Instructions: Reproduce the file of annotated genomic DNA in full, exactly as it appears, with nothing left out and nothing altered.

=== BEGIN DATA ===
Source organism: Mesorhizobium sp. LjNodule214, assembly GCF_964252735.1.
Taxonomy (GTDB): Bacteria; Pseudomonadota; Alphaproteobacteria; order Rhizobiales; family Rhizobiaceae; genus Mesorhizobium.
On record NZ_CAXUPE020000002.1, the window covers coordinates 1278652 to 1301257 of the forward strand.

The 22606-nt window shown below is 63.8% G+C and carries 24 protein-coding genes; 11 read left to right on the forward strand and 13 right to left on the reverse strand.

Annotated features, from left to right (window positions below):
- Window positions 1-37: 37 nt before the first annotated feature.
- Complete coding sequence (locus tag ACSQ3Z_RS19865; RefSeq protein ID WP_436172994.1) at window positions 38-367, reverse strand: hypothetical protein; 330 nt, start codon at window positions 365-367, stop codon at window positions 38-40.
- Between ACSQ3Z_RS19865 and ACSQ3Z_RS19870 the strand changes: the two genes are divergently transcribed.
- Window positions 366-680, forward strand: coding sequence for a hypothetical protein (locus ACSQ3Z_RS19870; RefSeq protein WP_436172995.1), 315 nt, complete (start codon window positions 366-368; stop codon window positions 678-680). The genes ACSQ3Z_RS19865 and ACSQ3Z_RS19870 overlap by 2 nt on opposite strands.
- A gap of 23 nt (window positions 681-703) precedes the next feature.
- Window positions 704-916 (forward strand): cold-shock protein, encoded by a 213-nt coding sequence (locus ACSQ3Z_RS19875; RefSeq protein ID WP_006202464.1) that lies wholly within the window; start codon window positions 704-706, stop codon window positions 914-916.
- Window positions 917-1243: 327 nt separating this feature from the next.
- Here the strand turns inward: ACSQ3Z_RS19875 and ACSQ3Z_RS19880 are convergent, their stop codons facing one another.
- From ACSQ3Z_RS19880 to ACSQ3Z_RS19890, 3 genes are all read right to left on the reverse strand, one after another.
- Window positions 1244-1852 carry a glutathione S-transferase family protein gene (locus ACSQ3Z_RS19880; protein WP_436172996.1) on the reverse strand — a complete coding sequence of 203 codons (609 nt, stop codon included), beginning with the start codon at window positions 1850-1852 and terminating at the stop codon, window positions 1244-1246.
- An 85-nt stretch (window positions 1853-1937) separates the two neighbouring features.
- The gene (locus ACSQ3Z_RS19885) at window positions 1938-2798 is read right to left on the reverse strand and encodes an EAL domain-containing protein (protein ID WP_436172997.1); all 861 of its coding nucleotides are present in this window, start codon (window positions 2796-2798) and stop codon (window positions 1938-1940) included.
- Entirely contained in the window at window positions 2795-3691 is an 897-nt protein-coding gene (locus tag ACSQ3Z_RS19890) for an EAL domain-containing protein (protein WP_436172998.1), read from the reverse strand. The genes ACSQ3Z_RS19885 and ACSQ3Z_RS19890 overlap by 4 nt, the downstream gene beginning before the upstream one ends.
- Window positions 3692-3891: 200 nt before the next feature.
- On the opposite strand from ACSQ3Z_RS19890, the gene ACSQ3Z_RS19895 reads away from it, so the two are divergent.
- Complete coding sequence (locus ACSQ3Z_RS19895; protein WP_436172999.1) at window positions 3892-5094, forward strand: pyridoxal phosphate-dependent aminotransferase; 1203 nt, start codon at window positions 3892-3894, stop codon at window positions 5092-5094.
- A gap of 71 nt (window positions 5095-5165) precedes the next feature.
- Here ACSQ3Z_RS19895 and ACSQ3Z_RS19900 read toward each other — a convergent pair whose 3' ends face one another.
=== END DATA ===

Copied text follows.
Source organism: Mesorhizobium sp. LjNodule214, assembly GCF_964252735.1.
Taxonomy (GTDB): Bacteria; Pseudomonadota; Alphaproteobacteria; order Rhizobiales; family Rhizobiaceae; genus Mesorhizobium.
On record NZ_CAXUPE020000002.1, the window covers coordinates 1278652 to 1301257 of the forward strand.

The 22606-nt window shown below is 63.8% G+C and carries 24 protein-coding genes; 11 read left to right on the forward strand and 13 right to left on the reverse strand.

Annotated features, from left to right (window positions below):
- Window positions 1-37: 37 nt before the first annotated feature.
- Complete coding sequence (locus tag ACSQ3Z_RS19865; RefSeq protein ID WP_436172994.1) at window positions 38-367, reverse strand: hypothetical protein; 330 nt, start codon at window positions 365-367, stop codon at window positions 38-40.
- Between ACSQ3Z_RS19865 and ACSQ3Z_RS19870 the strand changes: the two genes are divergently transcribed.
- Window positions 366-680, forward strand: coding sequence for a hypothetical protein (locus ACSQ3Z_RS19870; RefSeq protein WP_436172995.1), 315 nt, complete (start codon window positions 366-368; stop codon window positions 678-680). The genes ACSQ3Z_RS19865 and ACSQ3Z_RS19870 overlap by 2 nt on opposite strands.
- A gap of 23 nt (window positions 681-703) precedes the next feature.
- Window positions 704-916 (forward strand): cold-shock protein, encoded by a 213-nt coding sequence (locus ACSQ3Z_RS19875; RefSeq protein ID WP_006202464.1) that lies wholly within the window; start codon window positions 704-706, stop codon window positions 914-916.
- Window positions 917-1243: 327 nt separating this feature from the next.
- Here the strand turns inward: ACSQ3Z_RS19875 and ACSQ3Z_RS19880 are convergent, their stop codons facing one another.
- From ACSQ3Z_RS19880 to ACSQ3Z_RS19890, 3 genes are all read right to left on the reverse strand, one after another.
- Window positions 1244-1852 carry a glutathione S-transferase family protein gene (locus ACSQ3Z_RS19880; protein WP_436172996.1) on the reverse strand — a complete coding sequence of 203 codons (609 nt, stop codon included), beginning with the start codon at window positions 1850-1852 and terminating at the stop codon, window positions 1244-1246.
- An 85-nt stretch (window positions 1853-1937) separates the two neighbouring features.
- The gene (locus ACSQ3Z_RS19885) at window positions 1938-2798 is read right to left on the reverse strand and encodes an EAL domain-containing protein (protein ID WP_436172997.1); all 861 of its coding nucleotides are present in this window, start codon (window positions 2796-2798) and stop codon (window positions 1938-1940) included.
- Entirely contained in the window at window positions 2795-3691 is an 897-nt protein-coding gene (locus tag ACSQ3Z_RS19890) for an EAL domain-containing protein (protein WP_436172998.1), read from the reverse strand. The genes ACSQ3Z_RS19885 and ACSQ3Z_RS19890 overlap by 4 nt, the downstream gene beginning before the upstream one ends.
- Window positions 3692-3891: 200 nt before the next feature.
- On the opposite strand from ACSQ3Z_RS19890, the gene ACSQ3Z_RS19895 reads away from it, so the two are divergent.
- Complete coding sequence (locus ACSQ3Z_RS19895; protein WP_436172999.1) at window positions 3892-5094, forward strand: pyridoxal phosphate-dependent aminotransferase; 1203 nt, start codon at window positions 3892-3894, stop codon at window positions 5092-5094.
- A gap of 71 nt (window positions 5095-5165) precedes the next feature.
- Here ACSQ3Z_RS19895 and ACSQ3Z_RS19900 read toward each other — a convergent pair whose 3' ends face one another.